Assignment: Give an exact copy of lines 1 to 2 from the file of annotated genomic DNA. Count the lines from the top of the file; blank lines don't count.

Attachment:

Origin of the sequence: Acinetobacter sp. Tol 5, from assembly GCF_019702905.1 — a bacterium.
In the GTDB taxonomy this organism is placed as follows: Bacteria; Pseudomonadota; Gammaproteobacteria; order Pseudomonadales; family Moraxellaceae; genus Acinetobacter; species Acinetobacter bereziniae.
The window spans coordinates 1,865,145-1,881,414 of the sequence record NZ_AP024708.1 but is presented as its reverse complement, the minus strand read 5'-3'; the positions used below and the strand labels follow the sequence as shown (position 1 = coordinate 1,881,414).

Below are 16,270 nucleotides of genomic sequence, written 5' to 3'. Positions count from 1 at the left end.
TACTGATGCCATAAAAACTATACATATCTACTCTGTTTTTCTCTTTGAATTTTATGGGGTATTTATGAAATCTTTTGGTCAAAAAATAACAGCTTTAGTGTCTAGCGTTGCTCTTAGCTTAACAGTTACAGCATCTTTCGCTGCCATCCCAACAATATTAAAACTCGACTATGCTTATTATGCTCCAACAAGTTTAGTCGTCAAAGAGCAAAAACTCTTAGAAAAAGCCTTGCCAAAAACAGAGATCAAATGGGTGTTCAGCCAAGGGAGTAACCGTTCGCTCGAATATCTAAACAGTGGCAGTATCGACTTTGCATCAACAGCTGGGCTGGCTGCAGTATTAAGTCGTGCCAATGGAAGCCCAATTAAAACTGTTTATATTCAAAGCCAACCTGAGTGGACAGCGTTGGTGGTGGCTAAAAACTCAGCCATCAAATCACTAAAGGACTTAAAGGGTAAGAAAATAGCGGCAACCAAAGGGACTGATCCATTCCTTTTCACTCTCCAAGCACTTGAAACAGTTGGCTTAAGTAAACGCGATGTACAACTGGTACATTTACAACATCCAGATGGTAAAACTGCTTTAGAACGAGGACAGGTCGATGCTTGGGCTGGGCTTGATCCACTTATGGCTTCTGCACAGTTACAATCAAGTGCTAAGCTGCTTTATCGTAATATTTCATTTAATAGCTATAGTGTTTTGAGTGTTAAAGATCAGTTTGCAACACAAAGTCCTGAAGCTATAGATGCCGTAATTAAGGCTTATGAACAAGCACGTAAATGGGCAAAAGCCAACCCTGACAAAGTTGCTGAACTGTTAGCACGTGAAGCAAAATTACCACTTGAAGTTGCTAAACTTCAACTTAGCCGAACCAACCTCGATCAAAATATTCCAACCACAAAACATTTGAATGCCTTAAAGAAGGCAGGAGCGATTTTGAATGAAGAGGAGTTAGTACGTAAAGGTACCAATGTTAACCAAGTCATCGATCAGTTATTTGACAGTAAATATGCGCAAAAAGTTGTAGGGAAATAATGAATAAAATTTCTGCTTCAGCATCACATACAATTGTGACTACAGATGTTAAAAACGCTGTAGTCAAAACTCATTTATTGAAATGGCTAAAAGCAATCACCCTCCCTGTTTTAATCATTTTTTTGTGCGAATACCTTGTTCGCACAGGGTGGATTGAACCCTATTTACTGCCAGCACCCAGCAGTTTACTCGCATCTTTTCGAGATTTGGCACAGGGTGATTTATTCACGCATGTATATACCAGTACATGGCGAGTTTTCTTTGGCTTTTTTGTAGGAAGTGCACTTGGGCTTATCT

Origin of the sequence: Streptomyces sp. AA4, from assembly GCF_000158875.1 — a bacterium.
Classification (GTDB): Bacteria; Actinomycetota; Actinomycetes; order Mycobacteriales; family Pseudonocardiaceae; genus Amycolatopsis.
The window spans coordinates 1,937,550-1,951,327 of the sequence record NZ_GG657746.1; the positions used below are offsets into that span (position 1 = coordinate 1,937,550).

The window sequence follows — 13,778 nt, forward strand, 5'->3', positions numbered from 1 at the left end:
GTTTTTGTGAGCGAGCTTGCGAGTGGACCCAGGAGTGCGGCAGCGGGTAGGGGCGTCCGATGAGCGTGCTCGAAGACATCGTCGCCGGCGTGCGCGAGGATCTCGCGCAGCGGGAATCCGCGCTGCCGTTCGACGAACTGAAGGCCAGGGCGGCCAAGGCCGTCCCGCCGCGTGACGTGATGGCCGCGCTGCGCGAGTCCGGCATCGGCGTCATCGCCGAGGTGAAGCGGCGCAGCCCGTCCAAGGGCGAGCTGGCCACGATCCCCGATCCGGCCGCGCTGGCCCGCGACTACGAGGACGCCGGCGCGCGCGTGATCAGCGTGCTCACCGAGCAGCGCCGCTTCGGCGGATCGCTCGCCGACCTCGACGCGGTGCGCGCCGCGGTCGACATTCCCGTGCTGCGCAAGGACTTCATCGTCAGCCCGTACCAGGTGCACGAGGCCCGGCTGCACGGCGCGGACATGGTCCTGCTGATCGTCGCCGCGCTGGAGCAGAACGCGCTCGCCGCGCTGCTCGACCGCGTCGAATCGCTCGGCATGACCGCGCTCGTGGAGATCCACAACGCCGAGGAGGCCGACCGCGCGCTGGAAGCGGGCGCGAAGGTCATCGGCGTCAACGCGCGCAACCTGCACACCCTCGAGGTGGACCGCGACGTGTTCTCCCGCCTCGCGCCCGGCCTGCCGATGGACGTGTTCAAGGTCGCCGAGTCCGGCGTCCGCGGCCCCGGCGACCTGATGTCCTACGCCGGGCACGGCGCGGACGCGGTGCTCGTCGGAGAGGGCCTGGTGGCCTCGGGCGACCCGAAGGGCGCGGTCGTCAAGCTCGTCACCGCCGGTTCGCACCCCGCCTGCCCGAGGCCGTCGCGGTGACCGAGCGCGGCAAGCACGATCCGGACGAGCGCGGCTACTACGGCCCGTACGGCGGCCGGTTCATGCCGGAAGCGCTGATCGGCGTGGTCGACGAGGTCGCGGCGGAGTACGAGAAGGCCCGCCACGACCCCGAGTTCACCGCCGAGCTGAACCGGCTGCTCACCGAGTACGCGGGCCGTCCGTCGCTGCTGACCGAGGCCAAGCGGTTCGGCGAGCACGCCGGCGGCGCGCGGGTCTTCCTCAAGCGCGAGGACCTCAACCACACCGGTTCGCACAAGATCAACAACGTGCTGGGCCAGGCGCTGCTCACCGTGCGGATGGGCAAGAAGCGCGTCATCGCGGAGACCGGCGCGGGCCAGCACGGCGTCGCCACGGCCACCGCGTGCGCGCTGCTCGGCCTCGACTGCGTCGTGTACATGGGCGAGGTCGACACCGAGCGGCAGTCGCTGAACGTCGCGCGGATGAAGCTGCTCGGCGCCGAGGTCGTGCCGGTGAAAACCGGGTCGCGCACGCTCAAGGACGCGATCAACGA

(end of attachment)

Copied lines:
Origin of the sequence: Acinetobacter sp. Tol 5, from assembly GCF_019702905.1 — a bacterium.
In the GTDB taxonomy this organism is placed as follows: Bacteria; Pseudomonadota; Gammaproteobacteria; order Pseudomonadales; family Moraxellaceae; genus Acinetobacter; species Acinetobacter bereziniae.